First, lets examine the changes:
- Jetstar's first 15 787s will now be 787-9s, not 787-8s and will arrive in mid-2013.
- The 15 deferred 787-8s will be put into domestic operations starting in the 4th quarter of 2014 over the following 12 months.
- The remaining 20 787-9 will be for Qantas and Jetstar operations, with the first deliveries in the 4th quarter of 2015 through 2017.
- Total firm order stands at 50 787s, down from 65, with options for 50 more
Though the cancellation of 15 787-9s is very significant for the 787 program, lowering the total orderbook to 840 units from 56 customers, the disclosure of the revised plans for the aircraft is perhaps the more significant story.
Qantas was originally allocated three aircraft - LN21/24/27 - in the early 787-8 production run. That number was later increased to five with LN22 and LN29 reallocated to the Australian carrier after Delta/Northwest disclosed it was retooling its delivery schedule. These early 787s would have benefited from the second blockpoint weight improvements that are planned for LN20.
Of the first 30 787s being built, 24 are production standard aircraft. Since 2007, seven of 12 787 launch customers have deferred their deliveries of the block of the first 30 aircraft. The five airlines are Delta/Northwest, Air China, Shanghai, China Eastern, Grand China Air, China Southern and now Qantas.
The question becomes which customers backfills the 15 open spots on the 2010 787 delivery calendar. Just last week, Pat Shanahan, vice president of airplane programs at Boeing affirmed that early demand for 787s continued unabated despite the economic downturn. As a result, Boeing maintains its goals for its production pace even with the latest delay in first flight and the uncertainty of the overall schedule.
Long Enough legs?
Before today's order shift, one source very familiar with the airline's planning says that a configuration of up to 330 passengers was being considered for the Jetstar 787-8s to connect Australia to Europe. The source adds that the 787-8 would have been able to perform that mission, but not without two intermediate fuel stops, a reality that likely played into the airline's decision making. The increasing empty weight of the -8 and resulting reduced performance at these high loads would have economically prohibited the high density European routes with the 787-8.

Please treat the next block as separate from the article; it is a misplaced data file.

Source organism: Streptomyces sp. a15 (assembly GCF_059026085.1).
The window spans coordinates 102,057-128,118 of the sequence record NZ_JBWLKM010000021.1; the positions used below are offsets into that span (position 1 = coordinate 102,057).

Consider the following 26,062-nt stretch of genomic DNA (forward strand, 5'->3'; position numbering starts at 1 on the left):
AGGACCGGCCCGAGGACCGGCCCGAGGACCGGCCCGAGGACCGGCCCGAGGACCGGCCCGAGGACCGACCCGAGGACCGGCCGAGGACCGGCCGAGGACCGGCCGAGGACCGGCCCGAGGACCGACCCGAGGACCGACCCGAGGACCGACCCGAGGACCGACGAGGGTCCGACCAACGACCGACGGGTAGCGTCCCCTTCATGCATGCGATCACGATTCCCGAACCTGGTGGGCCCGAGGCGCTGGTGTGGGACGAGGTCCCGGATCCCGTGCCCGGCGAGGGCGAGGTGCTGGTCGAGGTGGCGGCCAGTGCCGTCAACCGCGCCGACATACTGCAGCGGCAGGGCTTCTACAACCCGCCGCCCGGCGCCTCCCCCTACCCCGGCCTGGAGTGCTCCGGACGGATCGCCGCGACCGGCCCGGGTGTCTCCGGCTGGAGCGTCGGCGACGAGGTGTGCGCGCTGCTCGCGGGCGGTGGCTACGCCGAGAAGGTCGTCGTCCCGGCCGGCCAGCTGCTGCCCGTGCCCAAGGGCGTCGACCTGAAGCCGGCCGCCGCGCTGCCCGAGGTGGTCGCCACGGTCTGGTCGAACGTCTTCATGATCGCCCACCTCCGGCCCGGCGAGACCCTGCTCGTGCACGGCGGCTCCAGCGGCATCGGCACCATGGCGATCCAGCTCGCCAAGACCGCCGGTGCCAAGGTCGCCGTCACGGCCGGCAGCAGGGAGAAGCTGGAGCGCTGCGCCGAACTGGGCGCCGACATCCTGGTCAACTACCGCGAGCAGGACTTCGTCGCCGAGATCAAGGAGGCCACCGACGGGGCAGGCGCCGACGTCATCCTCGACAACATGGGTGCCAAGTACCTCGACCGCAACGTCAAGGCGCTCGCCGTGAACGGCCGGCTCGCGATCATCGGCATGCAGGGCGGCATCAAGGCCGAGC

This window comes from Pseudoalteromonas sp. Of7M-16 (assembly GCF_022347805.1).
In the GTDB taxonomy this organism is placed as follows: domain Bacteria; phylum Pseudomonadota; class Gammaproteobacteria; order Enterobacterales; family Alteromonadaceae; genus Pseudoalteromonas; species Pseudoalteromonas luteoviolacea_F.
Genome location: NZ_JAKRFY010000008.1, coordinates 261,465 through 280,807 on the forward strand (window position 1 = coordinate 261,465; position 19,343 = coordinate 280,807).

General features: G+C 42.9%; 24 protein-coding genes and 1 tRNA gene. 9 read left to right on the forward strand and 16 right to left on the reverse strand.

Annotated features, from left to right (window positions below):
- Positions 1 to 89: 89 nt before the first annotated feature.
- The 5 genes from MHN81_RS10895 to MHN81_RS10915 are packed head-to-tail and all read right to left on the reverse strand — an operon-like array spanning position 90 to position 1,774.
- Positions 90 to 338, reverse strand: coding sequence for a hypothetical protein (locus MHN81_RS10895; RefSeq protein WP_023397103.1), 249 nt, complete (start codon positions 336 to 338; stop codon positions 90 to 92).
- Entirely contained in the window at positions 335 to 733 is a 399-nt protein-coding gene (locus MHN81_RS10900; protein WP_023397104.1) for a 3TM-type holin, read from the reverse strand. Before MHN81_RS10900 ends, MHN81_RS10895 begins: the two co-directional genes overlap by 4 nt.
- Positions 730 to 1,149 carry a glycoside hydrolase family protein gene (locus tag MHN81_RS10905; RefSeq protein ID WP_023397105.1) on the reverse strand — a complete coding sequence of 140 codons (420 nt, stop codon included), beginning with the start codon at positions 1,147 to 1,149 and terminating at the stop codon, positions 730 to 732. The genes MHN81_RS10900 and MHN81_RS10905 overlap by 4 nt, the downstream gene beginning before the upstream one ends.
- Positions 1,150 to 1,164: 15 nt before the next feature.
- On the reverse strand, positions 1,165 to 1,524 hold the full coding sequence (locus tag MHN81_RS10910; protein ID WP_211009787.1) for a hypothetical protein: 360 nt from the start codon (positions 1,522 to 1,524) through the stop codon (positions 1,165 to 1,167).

The switch by Qantas to the 787-9 is a further "feather in the cap" for the first 787 derivative, which will benefit from what is learned during flight test on the 787-8 its first years in service with a longer range. Though, the deployment of the -8 beginning toward the end of 2014 on only domestic operations as a 767-300ER replacement within Australia speaks volumes about how the airline perceives the future performance of the airplane and timelines for weight reduction.
AirAsia X Factor
The Jetstar competitive landscape is also crucial to understanding the motivation of the airline. Kuala Lumpur-based Air Asia X has had bold plans to expand its low-cost, long-haul network to the US and to Europe.
Australia Aviation blogger and journalist Ben Sandilands captured the competition:
At the Paris Air Show last week, AirAsia announced a firm order for 10 A350-900 aircraft seating 400 in a two-class layout with a 10-abreast economy seating. First deliveries of the aircraft are due to take place in the first quarter of 2016. Before the delays stalled the program, Jetstar's first 787-8s were to arrive in August 2008, later revised to June 2010.
And AirAsia and Jetstar are competing new model trans border low fare airline franchises. The business models are identical, and not yet fully proven, just like the jets they have chosen for future long haul operations.
Both have international divisions, with AirAsia X the Malaysia based brand's long haul subsidiary already flying A330s to Kuala Lumpur from the Gold Coast, Melbourne and Perth, with Sydney expected to be confirmed soon.
Their international ambitions also overlap on the 'kangaroo routes' between Australia and Europe, where the originally promised, repeatedly promised, long range capabilities of the 787-8 would allow Qantas to re-enter markets such as Amsterdam, Rome and Manchester and expand the network into new ones.
Those promises turned to dust. The Qantas strategy for Jetstar, at least as far as timing is concerned, has been usurped by AirAsia X, and to say that senior management has been embarrassed and very unhappy with the situation is an understatement that quickly cost Boeing $292 million in cash compensation.
AirAsia launched service to London-Stansted on March 11th of this year using an A340-300, after detailing its expansion last October. Had the 787-8 arrived in Jetstar's fleet on time in 2008, the airline would've had a low cost carrier with access to the the European market ahead of AirAsia, however the change of forture for the 787 program has given the Malaysian carrier a lead into Europe.
For Jetstar, selecting the larger -9 to launch service to the US and Europe against AirAsia's A350 XWB will pit the larger 787 against its composite rival, with a more equivalent ability to pack its planes in a high capacity configuration.